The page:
These top edges of 41 and 43 have been identified by the reference numeral 46 and the top edge of 42 has been identified by the reference numeral 48.
A vertical opening 51 is cast into the dividing wall and extends through the intermediate portion 43 from the top edge 46 toward the bottom of the container 22 and at the bottom of the vertical opening 51 there are provided first and second lateral exit portions 58 and 59 from the opening which communicate with the bottom of the first and second filtering chambers 37 and 38, respectively. A liquid inlet 63 is provided in the container 22 and serves to connect the outlet of a home effluent plant 67 to the filter 20. First liquid conduit means 66 are provided on the top edge 46 of the first end portion 41 of the dividing wall 33 and as will be seen from the drawings this conduit means is in the shape of a trough or a U-shaped configuration and provides for the passage of fluid from the inlet 63 to the vertical opening 51. A notch 68 or cutout portion is provided in the conduit 66 for a purpose which will be described in more detail hereinafter. A cast concrete grating 69 is positioned in each of the first and second filtering chambers 37 and 38 and is best seen in FIGS. 4 and 5. Each of the gratings comprises a generally rectangularly-shaped member in plan view with planar sides and comprises a plurality of openings or slots 71 which extend therethrough which openings, as seen in the sectional view of FIG. 5, are generally tapered in their shape. Reinforcing material such as metal members are embedded in the grating 69 and in FIG. 4 the general alignment and positioning of the reinforcing in indicated by the dot-dash lines 165. These gratings at their peripheral edges rest upon a shoulder 70 which extends completely around each of the chambers 37 and 38. The concrete gratings 69 serve to divide each of the chambers 37 and 38 into a top portion 74 and a bottom portion 75. A layer of filtering material is positioned on the entire upper surface of each of the gratings 69 and the filtering media comprises smooth gravel 77 having a preferred diameter of from one-quarter inch to three-eighths inch.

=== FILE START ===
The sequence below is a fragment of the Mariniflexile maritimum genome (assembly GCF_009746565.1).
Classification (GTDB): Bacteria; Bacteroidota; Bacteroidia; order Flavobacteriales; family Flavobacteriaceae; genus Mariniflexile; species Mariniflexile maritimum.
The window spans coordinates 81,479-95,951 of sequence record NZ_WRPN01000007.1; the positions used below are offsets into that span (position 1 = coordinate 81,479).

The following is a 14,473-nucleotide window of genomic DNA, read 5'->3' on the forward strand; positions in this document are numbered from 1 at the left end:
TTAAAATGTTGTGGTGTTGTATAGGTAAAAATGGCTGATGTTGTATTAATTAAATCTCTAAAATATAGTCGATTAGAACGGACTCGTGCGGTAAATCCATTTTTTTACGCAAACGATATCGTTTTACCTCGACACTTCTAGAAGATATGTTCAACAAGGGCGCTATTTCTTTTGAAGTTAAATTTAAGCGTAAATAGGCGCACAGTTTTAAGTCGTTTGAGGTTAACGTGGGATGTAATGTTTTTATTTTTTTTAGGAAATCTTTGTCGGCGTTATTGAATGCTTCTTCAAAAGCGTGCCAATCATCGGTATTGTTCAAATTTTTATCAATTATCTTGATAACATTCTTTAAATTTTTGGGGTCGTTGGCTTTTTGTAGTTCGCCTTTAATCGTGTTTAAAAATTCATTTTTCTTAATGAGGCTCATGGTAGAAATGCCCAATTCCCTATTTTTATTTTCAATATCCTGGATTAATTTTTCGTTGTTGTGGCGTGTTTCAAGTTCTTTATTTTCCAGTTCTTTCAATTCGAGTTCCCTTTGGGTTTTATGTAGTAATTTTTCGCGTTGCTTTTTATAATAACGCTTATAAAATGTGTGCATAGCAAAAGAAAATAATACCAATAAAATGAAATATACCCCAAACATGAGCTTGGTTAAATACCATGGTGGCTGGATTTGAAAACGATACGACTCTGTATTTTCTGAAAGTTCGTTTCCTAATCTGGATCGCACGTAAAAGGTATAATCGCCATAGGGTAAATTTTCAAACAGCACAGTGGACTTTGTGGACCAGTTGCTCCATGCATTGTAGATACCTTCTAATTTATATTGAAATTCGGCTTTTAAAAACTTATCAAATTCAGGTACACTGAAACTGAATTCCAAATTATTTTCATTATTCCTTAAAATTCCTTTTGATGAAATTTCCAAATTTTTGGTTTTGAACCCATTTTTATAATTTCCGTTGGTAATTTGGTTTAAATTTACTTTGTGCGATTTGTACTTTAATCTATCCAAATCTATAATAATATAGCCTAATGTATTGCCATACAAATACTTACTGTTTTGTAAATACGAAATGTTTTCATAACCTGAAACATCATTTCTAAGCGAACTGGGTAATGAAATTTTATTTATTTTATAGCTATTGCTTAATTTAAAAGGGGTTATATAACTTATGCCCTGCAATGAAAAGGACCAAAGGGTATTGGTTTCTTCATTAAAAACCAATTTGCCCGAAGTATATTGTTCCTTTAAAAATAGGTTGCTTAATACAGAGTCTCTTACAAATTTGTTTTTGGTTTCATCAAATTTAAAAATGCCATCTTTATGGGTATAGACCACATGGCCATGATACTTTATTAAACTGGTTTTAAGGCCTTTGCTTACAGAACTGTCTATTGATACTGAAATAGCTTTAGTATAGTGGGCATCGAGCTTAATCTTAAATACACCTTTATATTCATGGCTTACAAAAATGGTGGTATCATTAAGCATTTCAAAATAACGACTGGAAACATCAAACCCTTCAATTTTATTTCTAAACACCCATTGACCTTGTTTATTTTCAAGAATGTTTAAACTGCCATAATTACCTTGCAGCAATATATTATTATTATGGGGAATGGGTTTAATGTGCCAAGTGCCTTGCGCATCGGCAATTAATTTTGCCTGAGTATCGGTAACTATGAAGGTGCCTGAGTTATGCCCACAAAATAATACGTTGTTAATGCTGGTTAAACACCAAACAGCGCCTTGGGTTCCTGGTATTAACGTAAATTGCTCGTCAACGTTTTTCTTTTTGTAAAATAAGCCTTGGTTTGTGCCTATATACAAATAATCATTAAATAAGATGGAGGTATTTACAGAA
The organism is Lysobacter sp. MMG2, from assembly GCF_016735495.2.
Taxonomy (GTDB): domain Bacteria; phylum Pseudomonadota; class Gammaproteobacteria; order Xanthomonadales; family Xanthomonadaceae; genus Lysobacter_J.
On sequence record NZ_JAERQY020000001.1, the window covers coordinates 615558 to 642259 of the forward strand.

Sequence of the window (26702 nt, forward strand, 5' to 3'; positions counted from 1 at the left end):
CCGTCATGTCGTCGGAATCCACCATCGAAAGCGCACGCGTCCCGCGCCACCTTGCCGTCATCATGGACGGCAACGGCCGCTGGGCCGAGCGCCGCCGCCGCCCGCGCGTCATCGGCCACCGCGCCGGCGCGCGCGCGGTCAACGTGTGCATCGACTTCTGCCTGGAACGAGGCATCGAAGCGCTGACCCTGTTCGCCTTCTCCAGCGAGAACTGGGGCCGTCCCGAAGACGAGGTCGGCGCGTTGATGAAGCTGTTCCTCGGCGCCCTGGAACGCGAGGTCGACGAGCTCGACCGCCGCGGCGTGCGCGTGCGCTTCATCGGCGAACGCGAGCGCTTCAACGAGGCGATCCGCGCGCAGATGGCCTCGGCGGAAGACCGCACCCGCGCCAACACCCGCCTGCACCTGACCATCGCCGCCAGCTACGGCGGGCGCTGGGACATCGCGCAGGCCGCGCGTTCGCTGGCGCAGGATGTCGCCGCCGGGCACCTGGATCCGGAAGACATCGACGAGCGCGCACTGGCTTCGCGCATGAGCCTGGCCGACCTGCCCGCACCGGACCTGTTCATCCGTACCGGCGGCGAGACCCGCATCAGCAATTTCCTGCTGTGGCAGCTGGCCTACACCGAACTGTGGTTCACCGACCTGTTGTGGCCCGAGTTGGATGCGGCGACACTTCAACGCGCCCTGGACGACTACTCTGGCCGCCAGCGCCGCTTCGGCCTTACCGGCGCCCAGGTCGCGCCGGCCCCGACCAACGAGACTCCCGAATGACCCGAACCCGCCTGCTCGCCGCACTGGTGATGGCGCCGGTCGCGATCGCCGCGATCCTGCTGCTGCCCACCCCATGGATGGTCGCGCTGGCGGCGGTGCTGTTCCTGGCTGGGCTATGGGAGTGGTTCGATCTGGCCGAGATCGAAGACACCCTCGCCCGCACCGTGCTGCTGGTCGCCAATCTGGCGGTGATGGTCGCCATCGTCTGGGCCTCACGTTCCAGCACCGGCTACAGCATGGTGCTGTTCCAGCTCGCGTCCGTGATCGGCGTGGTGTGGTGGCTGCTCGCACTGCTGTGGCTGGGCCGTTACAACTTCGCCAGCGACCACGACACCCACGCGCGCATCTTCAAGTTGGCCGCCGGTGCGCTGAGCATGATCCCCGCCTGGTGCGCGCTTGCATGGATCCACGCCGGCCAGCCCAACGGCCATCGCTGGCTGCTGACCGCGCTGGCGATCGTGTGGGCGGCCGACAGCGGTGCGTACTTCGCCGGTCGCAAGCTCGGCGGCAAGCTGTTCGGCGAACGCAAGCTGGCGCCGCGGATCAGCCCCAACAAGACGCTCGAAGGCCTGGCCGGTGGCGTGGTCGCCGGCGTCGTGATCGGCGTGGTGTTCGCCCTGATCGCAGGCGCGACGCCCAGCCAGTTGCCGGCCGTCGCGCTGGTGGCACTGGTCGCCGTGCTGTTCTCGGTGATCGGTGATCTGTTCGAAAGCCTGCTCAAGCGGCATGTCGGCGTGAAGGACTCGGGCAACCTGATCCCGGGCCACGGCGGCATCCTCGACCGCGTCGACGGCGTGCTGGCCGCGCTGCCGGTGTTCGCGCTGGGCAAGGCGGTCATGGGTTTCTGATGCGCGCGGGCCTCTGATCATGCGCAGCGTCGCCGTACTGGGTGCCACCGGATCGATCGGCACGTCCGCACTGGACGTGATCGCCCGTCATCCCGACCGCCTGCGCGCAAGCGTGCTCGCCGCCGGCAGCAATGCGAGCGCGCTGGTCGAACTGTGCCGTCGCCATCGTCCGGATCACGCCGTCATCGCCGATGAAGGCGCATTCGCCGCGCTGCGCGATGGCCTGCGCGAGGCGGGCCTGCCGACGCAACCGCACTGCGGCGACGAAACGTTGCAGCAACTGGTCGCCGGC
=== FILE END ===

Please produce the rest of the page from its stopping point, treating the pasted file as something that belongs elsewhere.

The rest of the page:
A liquid outlet 83 is provided in the container 22 opposite the inlet 63 and at a lower vertical level than the inlet. Second liquid conduit means 81 are provided on the top edge 42 of the second end portion 42 to provide for the exit of filtered liquid from the top portion 74 of the chambers 37 and 38. The conduit 81 is shaped essentially as the conduit 66 and is generally channel-shaped or U-shaped in cross-sectional configuration and includes weirs 86 and 87. It will be noted that the container 22 and the dividing wall as well as the complete first and second liquid conduit means are cast as an integral one-piece reinforced concrete unit.
A cast concrete cover 90 serves to close the top of the container and an access riser 92 also comprising a one-piece cast concrete unit provides access to grade level and this riser is closed by a riser cover 94.
The operation of the filter is essentially as follows. Liquid leaving the home plant 67 enters the inlet 63 of the filter and travels in the conduit 66 to the opening 51 and enters the bottom portion 75 of each of the filtering chambers 37 and 38. From this position it travels up through the filtering media 77 where solids are filtered out and remain in the bottom portion 75 of the filtering chambers. As the liquid flows up through the concrete grating, bacteria attaches to the stones making the stones, in effect, a biological filter which then serves to filter out and adsorb smaller solids. The effluent from the home plant is maintained at a high level of dissolved oxygen in order to keep the filter 20 aerobic with carbon dioxide as the main by-product thereby resulting in few or no odors. The filtered liquid which passes to the top portion 74 of each of the filtering chambers then exits the filter by overflowing the weirs 86 and 87 into the conduit 81 and exit of the fluid from the filter is provided through outlet 83. A chlorination system can be provided in the conduit 81 if desired to properly and appropriately chlorinate the liquid leaving the filter.